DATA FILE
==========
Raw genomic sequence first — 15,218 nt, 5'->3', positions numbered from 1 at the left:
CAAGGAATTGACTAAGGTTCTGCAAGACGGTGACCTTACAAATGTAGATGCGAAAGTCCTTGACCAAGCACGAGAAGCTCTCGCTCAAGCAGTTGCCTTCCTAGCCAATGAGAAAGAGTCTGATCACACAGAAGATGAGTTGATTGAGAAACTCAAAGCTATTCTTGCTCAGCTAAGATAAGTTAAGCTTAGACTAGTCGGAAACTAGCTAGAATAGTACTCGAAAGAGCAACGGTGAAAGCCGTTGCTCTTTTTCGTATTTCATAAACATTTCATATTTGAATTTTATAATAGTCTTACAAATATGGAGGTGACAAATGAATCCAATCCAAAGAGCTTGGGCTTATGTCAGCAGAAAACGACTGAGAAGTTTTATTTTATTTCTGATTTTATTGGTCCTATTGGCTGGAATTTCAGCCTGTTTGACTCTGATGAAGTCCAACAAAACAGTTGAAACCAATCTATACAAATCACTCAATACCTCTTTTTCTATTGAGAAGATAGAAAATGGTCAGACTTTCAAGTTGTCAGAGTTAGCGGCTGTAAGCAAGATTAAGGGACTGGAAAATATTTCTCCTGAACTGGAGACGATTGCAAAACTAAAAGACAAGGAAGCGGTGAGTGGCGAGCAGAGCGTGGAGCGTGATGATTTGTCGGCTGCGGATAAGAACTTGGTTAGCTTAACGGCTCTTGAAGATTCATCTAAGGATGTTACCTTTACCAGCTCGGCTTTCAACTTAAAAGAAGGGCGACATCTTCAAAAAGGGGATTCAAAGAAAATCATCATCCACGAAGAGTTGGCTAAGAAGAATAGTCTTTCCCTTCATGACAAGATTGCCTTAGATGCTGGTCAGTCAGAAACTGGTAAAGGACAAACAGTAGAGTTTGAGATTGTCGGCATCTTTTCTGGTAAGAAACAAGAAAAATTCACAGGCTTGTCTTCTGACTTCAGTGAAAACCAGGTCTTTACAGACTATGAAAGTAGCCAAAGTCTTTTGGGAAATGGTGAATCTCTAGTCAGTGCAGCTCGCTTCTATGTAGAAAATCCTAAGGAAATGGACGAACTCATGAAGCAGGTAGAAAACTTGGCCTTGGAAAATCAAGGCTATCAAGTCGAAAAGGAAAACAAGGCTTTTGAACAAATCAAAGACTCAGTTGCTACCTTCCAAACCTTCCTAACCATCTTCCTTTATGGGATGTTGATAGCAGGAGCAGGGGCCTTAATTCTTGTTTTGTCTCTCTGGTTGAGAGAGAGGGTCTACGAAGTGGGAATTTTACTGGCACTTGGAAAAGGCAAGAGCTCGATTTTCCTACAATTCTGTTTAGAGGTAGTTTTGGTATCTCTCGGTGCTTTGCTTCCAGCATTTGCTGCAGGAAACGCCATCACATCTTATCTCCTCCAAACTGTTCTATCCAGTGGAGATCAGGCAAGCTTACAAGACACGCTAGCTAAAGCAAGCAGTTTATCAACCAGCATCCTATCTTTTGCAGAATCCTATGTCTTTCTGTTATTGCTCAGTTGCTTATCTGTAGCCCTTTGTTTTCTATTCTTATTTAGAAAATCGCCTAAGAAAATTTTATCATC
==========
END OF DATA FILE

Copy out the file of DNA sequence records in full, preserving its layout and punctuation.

Raw genomic sequence first — 15,218 nt, 5'->3', positions numbered from 1 at the left:
CAAGGAATTGACTAAGGTTCTGCAAGACGGTGACCTTACAAATGTAGATGCGAAAGTCCTTGACCAAGCACGAGAAGCTCTCGCTCAAGCAGTTGCCTTCCTAGCCAATGAGAAAGAGTCTGATCACACAGAAGATGAGTTGATTGAGAAACTCAAAGCTATTCTTGCTCAGCTAAGATAAGTTAAGCTTAGACTAGTCGGAAACTAGCTAGAATAGTACTCGAAAGAGCAACGGTGAAAGCCGTTGCTCTTTTTCGTATTTCATAAACATTTCATATTTGAATTTTATAATAGTCTTACAAATATGGAGGTGACAAATGAATCCAATCCAAAGAGCTTGGGCTTATGTCAGCAGAAAACGACTGAGAAGTTTTATTTTATTTCTGATTTTATTGGTCCTATTGGCTGGAATTTCAGCCTGTTTGACTCTGATGAAGTCCAACAAAACAGTTGAAACCAATCTATACAAATCACTCAATACCTCTTTTTCTATTGAGAAGATAGAAAATGGTCAGACTTTCAAGTTGTCAGAGTTAGCGGCTGTAAGCAAGATTAAGGGACTGGAAAATATTTCTCCTGAACTGGAGACGATTGCAAAACTAAAAGACAAGGAAGCGGTGAGTGGCGAGCAGAGCGTGGAGCGTGATGATTTGTCGGCTGCGGATAAGAACTTGGTTAGCTTAACGGCTCTTGAAGATTCATCTAAGGATGTTACCTTTACCAGCTCGGCTTTCAACTTAAAAGAAGGGCGACATCTTCAAAAAGGGGATTCAAAGAAAATCATCATCCACGAAGAGTTGGCTAAGAAGAATAGTCTTTCCCTTCATGACAAGATTGCCTTAGATGCTGGTCAGTCAGAAACTGGTAAAGGACAAACAGTAGAGTTTGAGATTGTCGGCATCTTTTCTGGTAAGAAACAAGAAAAATTCACAGGCTTGTCTTCTGACTTCAGTGAAAACCAGGTCTTTACAGACTATGAAAGTAGCCAAAGTCTTTTGGGAAATGGTGAATCTCTAGTCAGTGCAGCTCGCTTCTATGTAGAAAATCCTAAGGAAATGGACGAACTCATGAAGCAGGTAGAAAACTTGGCCTTGGAAAATCAAGGCTATCAAGTCGAAAAGGAAAACAAGGCTTTTGAACAAATCAAAGACTCAGTTGCTACCTTCCAAACCTTCCTAACCATCTTCCTTTATGGGATGTTGATAGCAGGAGCAGGGGCCTTAATTCTTGTTTTGTCTCTCTGGTTGAGAGAGAGGGTCTACGAAGTGGGAATTTTACTGGCACTTGGAAAAGGCAAGAGCTCGATTTTCCTACAATTCTGTTTAGAGGTAGTTTTGGTATCTCTCGGTGCTTTGCTTCCAGCATTTGCTGCAGGAAACGCCATCACATCTTATCTCCTCCAAACTGTTCTATCCAGTGGAGATCAGGCAAGCTTACAAGACACGCTAGCTAAAGCAAGCAGTTTATCAACCAGCATCCTATCTTTTGCAGAATCCTATGTCTTTCTGTTATTGCTCAGTTGCTTATCTGTAGCCCTTTGTTTTCTATTCTTATTTAGAAAATCGCCTAAGAAAATTTTATCATC